We are deeply saddened to report that Steve Jobs, the man who revolutionized Apple, and by extension, the way we interact with technology, has died. Steve took a medical leave of absence from Apple this past January, and then resigned as CEO just recently. His incredible vision and leadership will be missed by many. If you'd like to send thoughts, memories, or condolences, you can email firstname.lastname@example.org.
You can pre-order the only authorized Steve Jobs biography on Amazon now. It should be an amazing read.
Steve Jobs might be alive and kicking, but those responsible for posting a Twitter message suggesting otherwise have suddenly found a new death on their hands to talk about: The death of their Web show's affiliation with CBSNews.com.
The Twitter account for the web show "What's Trending" was responsible for the Friday Twitter message: "Reports say that Steve Jobs has passed away. Stay tuned for more updates." The problem? Jobs sure wasn't dead.
The show attempted to cover its bases by disavowing the death report minutes later, but armies of users retweeting the update had already cast the unconfirmed report out into cyberspace. And CBS was left to mop up the egg on its face–even though What's Trending shares no newsgathering partnership with the company, plenty of news reports started to attribute the erroneous tweet to, "a CBS Twitter account."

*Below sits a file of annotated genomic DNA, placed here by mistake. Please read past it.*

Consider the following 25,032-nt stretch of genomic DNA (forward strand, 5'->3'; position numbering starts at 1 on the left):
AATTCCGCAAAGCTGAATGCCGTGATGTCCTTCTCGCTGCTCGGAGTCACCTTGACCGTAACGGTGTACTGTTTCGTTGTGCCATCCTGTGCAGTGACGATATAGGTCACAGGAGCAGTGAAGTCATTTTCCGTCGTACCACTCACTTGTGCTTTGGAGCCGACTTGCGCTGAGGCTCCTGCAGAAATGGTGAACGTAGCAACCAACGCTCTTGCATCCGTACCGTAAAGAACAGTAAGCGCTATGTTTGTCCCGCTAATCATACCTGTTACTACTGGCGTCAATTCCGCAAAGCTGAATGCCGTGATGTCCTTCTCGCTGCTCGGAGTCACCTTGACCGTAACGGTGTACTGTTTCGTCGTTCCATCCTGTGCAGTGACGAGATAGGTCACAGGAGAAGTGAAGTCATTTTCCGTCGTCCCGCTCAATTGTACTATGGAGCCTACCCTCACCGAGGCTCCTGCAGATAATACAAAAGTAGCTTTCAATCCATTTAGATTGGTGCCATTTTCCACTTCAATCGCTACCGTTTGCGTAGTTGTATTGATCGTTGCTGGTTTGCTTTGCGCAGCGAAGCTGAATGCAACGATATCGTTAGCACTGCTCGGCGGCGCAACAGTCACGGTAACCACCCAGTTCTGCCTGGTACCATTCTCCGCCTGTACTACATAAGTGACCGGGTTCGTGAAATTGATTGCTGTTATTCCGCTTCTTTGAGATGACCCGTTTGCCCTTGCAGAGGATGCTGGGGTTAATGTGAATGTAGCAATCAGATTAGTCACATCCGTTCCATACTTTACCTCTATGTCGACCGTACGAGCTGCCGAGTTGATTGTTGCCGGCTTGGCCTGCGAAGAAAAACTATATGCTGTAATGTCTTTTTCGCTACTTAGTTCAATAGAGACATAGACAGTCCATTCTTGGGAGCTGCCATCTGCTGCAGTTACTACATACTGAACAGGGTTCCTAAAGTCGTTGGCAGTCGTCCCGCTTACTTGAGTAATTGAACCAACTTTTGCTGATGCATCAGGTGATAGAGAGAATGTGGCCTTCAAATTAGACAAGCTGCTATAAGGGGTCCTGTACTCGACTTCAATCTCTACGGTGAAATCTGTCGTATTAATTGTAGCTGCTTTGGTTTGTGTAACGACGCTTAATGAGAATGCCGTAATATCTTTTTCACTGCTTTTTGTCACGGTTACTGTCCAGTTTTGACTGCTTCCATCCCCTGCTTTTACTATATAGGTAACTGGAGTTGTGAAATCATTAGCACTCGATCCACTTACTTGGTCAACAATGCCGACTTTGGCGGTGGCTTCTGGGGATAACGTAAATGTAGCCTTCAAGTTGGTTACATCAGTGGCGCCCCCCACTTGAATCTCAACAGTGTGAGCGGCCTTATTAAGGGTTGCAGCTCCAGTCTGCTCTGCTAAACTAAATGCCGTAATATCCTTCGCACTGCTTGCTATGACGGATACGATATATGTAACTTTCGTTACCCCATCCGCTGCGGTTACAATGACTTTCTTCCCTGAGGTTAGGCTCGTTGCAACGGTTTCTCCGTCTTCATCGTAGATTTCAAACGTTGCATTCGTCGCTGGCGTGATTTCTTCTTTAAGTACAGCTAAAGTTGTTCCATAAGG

In 2009, Apple chief executive Steve Jobs stepped down unexpectedly – for the first time.
Now, Tim Cook, Apple's new chief executive, is in the same place as he was before, being asked to lead a company that's associated, in many minds, with Jobs himself.
In 2009, I asked Marshall Goldsmith, the author of What Got You Here Won't Get You There, and 23 other books, and a columnist for the Harvard Business Publishing Web site what he thought Cook should do. Below are excerpts from that conversation.
Let's talk about Tim Cook. What sort of problems does he face, taking over for an iconic CEO like Jobs?
Big problems. Its not any fault of his. His problems are not that something's wrong with him. His problems are that he's replacing an icon. I was at UCLA when John Wooden was the basketball coach. The next coach was Gene Bartow, who got fired for winning 90 percent plus of his games. He wasn't John Wooden. It's incredibly difficult to replace someone who has seen as an icon.